Living with the Genie
6 x 9
At a time when scientific and technological breakthroughs keep our eyes focused on the latest software upgrades or the newest cell-phone wizardry, a group of today's most innovative thinkers are looking beyond the horizon to explore both the promise and the peril of our technological future.
Human ingenuity has granted us a world of unprecedented personal power -- enabling us to communicate instantaneously with anyone anywhere on the globe, to transport ourselves in both real and virtual worlds to distant places with ease, to fill our bellies with engineered commodities once available to only a privileged elite.
Through our technologies, we have sought to free ourselves from the shackles of nature and become its master. Yet science and technology continually transform our experience and society in ways that often seem to be beyond our control. Today, different areas of research and innovation are advancing synergistically, multiplying the rate and magnitude of technological and societal change, with consequences that no one can predict.
Living with the Genie explores the origins, nature, and meaning of such change, and our capacity to govern it. As the power of technology continues to accelerate, who, this book asks, will be the master of whom?
In Living with the Genie, leading writers and thinkers come together to confront this question from many perspectives, including: Richard Powers's whimsical investigation of the limits of artificial intelligence; Philip Kitcher's confrontation of the moral implications of science; Richard Rhodes's exploration of the role of technology in reducing violence; Shiv Visvanathan's analysis of technology's genocidal potential; Lori Andrews's insights into the quest for human genetic enhancement; Alan Lightman's reflections on how technology changes the experience of our humanness.
These and ten other provocative essays open the door to a new dialogue on how, in the quest for human mastery, technology may be changing what it means to be human, in ways we scarcely comprehend.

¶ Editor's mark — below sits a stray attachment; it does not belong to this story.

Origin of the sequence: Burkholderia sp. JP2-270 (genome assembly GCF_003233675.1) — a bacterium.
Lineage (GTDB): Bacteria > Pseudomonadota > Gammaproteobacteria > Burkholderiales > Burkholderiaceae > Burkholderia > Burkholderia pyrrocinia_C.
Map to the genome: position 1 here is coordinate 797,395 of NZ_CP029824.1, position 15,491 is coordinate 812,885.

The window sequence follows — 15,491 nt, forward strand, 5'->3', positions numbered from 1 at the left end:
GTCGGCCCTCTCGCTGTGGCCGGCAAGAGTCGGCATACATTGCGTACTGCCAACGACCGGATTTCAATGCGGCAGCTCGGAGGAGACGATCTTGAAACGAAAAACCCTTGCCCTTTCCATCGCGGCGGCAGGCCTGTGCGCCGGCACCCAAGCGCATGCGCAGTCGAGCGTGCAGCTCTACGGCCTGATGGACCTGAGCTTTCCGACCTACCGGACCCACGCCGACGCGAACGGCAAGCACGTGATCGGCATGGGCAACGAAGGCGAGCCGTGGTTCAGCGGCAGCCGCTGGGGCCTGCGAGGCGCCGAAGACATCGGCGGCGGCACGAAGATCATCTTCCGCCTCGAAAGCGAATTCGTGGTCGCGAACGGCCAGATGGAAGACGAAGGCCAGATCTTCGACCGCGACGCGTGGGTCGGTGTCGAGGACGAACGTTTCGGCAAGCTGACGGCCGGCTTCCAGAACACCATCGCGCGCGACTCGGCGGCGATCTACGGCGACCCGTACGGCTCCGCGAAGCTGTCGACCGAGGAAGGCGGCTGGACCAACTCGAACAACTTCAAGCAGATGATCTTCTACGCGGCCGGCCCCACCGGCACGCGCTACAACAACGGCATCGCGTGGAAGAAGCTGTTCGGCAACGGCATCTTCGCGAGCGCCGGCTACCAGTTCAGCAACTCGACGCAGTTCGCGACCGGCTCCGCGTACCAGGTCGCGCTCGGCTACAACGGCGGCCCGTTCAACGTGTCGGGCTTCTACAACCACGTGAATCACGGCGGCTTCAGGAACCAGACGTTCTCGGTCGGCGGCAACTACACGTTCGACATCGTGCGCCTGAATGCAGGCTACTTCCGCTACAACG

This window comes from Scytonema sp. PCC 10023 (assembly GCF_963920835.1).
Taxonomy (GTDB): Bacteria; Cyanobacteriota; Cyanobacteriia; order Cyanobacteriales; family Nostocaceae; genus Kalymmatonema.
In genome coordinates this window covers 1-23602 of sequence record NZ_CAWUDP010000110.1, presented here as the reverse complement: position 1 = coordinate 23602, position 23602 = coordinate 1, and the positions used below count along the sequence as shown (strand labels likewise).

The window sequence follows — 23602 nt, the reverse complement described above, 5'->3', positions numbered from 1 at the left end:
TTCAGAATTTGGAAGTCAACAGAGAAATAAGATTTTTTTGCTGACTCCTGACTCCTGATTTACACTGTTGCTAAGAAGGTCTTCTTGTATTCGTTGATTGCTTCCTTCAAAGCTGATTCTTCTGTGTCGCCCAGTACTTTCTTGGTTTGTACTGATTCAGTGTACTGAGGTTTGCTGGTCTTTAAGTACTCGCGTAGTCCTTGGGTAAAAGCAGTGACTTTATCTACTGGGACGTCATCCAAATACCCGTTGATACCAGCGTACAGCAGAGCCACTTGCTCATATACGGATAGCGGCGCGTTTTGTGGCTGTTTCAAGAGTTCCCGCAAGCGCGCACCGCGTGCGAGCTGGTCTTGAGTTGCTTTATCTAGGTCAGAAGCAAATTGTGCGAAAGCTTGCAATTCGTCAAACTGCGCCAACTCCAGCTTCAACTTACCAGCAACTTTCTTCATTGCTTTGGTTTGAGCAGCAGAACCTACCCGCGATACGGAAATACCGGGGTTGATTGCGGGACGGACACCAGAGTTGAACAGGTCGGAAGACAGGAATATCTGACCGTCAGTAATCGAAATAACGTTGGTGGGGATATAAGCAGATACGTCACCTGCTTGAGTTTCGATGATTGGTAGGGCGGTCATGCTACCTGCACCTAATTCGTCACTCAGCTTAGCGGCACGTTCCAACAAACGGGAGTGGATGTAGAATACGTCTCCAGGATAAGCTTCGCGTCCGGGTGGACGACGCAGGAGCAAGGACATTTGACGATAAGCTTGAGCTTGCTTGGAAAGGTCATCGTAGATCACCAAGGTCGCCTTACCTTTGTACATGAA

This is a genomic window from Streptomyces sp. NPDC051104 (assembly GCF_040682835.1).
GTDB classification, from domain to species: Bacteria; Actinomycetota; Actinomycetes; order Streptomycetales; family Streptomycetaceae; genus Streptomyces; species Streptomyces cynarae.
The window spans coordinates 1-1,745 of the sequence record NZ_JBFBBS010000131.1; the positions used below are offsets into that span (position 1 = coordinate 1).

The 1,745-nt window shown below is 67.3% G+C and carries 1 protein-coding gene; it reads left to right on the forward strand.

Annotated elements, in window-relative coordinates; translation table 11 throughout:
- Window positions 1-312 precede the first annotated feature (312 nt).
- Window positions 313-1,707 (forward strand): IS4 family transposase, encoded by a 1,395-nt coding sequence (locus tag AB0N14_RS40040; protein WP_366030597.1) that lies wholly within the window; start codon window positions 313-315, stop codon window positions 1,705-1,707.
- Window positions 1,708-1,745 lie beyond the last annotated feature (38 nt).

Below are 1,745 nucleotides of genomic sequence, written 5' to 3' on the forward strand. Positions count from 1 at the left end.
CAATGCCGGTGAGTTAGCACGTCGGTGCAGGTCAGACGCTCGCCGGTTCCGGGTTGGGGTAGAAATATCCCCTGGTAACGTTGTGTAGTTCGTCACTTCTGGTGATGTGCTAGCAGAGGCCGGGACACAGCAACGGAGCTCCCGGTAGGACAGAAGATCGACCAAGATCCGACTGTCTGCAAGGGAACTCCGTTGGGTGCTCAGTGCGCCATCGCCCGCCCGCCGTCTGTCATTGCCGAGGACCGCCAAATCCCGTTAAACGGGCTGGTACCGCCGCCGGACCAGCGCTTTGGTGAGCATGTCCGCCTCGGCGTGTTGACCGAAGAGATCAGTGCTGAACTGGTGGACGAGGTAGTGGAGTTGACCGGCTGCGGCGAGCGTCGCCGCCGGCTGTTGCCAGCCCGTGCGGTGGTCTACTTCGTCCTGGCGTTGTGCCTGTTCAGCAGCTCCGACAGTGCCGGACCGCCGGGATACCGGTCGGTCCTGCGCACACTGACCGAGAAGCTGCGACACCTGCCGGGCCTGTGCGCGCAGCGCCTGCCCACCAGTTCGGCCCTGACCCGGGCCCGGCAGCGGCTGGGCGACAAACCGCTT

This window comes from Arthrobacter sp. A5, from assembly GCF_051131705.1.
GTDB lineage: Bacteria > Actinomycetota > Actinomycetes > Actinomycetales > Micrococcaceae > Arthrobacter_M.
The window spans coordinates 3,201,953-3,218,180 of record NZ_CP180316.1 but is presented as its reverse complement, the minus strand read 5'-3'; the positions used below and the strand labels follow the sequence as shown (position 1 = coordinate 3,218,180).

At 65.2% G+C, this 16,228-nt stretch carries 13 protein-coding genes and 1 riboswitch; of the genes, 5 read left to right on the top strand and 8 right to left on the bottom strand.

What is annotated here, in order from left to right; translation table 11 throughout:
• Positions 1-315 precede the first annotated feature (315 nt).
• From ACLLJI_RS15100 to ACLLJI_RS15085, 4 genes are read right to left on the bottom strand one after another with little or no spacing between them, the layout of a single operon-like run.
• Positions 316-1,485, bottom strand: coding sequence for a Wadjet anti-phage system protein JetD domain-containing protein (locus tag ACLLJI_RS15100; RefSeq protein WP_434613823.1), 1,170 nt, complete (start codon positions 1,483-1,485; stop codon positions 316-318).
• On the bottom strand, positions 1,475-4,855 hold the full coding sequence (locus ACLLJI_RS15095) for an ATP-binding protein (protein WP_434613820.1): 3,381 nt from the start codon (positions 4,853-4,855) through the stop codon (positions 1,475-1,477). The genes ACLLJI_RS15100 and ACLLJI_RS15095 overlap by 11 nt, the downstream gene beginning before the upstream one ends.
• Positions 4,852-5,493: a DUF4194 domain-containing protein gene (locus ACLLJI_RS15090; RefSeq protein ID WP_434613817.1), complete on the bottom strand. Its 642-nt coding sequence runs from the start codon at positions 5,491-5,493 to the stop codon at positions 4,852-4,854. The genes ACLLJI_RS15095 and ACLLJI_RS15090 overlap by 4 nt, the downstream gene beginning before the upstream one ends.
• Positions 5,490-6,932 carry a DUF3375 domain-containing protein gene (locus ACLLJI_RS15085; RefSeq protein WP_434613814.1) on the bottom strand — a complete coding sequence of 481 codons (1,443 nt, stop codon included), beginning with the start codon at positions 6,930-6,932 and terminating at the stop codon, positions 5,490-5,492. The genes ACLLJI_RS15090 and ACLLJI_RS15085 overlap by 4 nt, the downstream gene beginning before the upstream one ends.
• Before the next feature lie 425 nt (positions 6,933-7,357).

"A group of remarkably penetrating, frank, and expert scientists, techno-wizards, activists, and writers raise provocative questions about what is gained and what is lost in a world enthralled by technology in this wonderfully soulful forum on life in the 'Wired World.'"
"...with its balance, it is a welcome alternative to extremes such as the technophobia of McKibben's Enough and the Technophilia of Lee Silver's Remaking Eden."
"Living with the Genie is a smart, critical, and eloquent contribution to the great debate of our time: as science and technology acquire the power to redefine what it means to be human, who gets to control the power, and to what ends? Much of what passes for technology criticism these days boils down the little more than Luddism; Living with the Genie is the real thing: deeply informed, clear-eyed, and demanding of our full attention."
Michael Pollan, author of "The Botany of Desire"
"This book examines—with wit, imagination, and rigor—a great paradox of humanity's past and especially its future. From the first stone tools to tomorrow's molecular robots, technology has been at once our servant and our master. It has filled bellies but assaulted ecosystems, saved time but undermined community, cured disease but threatened apocalypse. Can't live with it, can't live without it, but this book will help you think afresh about technology, and act accordingly."
Mark Hertsgaard, author of "The Eagle's Shadow"
"The great question of this century may be whether we are still human beings when it ends. This book does a fine job of laying out some of the key battle lines—and it includes several truly essential essays that advance the cautionary case onto new ground."
Bill McKibben, author of "Enough: Staying Human in an Engineered Age"
Chapter 1. Literary Devices
Chapter 2. Origin of the Genie
Chapter 3. Promise and Peril
Chapter 4. Small is Powerful
Chapter 5. Your Breath Is Your Worst Enemy
Chapter 6. Changing Conceptions
Chapter 7. Technology and Death
Chapter 8. Confined to Your Legs
Chapter 9. Progress and Violence
Chapter 10. Science and Happiness
Chapter 11. What Kinds of Science Should Be Done?
Chapter 12. The Humpty Dumpty Problem
Chapter 13. Who Owns Your Dinner?
Chapter 14. Blowback in Genetic Engineering
Chapter 15. Only Connect
Chapter 16. The World Is Too Much with Me
About the Authors